A publicist is a person whose job it is to generate and manage publicity for a public figure, especially a celebrity, a business, or for a work such as a book, film or album. Most top-level publicists work in private practice, handling multiple clients. The term “publicist” was coined by Columbia law professor Francis Lieber (1800–1872) to describe the public-like role of internationalists during the late nineteenth century.
In the world of celebrities, unlike agents or managers, publicists typically take a monthly fee for serving a client (whereas agents and managers tend to take a percentage of their client’s gross income). Publicists can be at local, regional or national level. They can also have special expertise in areas such as entertainment or literary publicity.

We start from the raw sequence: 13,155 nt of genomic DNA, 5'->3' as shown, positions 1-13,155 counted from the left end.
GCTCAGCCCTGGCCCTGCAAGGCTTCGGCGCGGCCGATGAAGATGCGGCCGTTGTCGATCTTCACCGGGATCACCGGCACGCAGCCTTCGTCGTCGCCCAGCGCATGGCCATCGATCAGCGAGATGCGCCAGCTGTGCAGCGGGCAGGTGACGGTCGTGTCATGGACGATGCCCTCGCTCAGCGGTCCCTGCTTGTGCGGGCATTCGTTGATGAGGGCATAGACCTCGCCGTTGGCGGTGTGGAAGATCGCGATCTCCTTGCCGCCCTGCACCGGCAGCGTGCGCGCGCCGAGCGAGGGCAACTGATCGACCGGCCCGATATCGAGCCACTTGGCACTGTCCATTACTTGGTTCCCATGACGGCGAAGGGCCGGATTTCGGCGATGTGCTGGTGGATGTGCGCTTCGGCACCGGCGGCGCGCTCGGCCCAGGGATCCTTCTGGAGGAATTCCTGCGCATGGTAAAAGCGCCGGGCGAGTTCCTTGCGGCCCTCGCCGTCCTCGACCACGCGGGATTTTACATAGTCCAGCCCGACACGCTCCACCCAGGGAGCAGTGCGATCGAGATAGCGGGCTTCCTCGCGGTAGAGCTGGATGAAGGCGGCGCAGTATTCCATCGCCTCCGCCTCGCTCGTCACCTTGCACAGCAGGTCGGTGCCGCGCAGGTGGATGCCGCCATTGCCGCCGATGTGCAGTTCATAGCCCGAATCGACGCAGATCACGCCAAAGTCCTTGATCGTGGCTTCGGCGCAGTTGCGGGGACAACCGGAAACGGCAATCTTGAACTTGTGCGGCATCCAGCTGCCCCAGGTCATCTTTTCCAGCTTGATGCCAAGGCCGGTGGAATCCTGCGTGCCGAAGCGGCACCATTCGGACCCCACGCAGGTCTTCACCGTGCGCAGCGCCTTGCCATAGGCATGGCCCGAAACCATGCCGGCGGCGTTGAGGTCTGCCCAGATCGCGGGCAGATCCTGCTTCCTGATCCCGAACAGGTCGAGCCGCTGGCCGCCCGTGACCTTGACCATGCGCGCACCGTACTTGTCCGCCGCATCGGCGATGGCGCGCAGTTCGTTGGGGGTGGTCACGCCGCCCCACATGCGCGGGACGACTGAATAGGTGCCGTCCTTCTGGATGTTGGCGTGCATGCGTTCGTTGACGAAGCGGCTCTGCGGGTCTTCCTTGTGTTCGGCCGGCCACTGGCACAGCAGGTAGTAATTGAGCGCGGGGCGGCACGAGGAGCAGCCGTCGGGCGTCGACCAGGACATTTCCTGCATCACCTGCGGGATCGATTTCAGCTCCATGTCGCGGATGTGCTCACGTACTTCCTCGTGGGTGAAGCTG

One of the publicist’s main functions is to generate press coverage on behalf of clients and to serve as the bridge between clients, their public and media outlets. A publicist writespress releases, manages campaigns and performs other public relations functions. It usually takes many years to develop the media contacts, experience and relationships necessary to be an effective publicist.
Some publicists specialize in representing ordinary members of the public to procure the maximum possible fee for stories they wish to sell to newspapers, television stations andmagazines. A number have now sprung up on the internet and work as media agents gaining members of the public multiple deals with publications.